More Farmers Filling Land With Canola Plants
Posted October 31, 2007 7:10 p.m. EDT
Updated October 31, 2007 8:05 p.m. EDT
Northampton — Lower prices for cotton and peanuts have helped back many farmers into a corner, compounding the effect of the drought, but the canola plant might just be a light at the end of their tunnel.
Tim Phelps grows a variety of crops on his Northampton County farm from peanuts and cotton to soybeans. He said the future of farming might lie with the canola plant.
“Just put it in the ground about a half-inch deep and wait for the rain," he said.
Phelps said he hopes that one day the canola plant will grow 4 feet tall. He would like to sell canola oil to bio-diesel fuel companies.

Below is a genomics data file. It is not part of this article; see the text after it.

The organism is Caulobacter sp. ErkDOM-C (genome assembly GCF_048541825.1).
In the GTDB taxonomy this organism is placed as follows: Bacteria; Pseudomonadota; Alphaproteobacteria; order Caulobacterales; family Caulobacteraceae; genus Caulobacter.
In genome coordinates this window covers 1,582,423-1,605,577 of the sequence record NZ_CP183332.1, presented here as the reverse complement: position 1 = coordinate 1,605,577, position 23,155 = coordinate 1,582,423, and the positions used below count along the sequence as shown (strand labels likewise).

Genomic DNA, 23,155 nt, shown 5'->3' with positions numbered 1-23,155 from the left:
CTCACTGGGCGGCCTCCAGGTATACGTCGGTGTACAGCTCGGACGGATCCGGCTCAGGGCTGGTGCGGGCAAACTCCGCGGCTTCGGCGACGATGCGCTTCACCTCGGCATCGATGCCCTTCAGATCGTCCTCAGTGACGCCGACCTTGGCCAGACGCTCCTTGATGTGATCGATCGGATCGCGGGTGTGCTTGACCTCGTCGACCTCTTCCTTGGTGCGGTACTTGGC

“We're hoping that it [the canola plant] will prosper and give us some more alternatives to peanuts and other crops that we're having such a hard time with," Phelps said.
Phelps is not alone. Statewide, there is 10 times more canola production than three years ago.
“There's a tremendous opportunity in agriculture,” Vann Rogerson.
Rogerson is the president of the North Carolina Northeast Commission, which promotes economic development in 16 counties. His group encourages farmers to diversify their crops and market to bio-diesel fuel companies.
“With all those alternative products that they haven't been growing in the past, there's now a lot of future, particularly in the bio-engineered area,” Rogerson said.
Some standard crops, like peanuts and cotton, can also be used for bio-diesel fuel production, but the canola plant produces more than twice the amount of oil.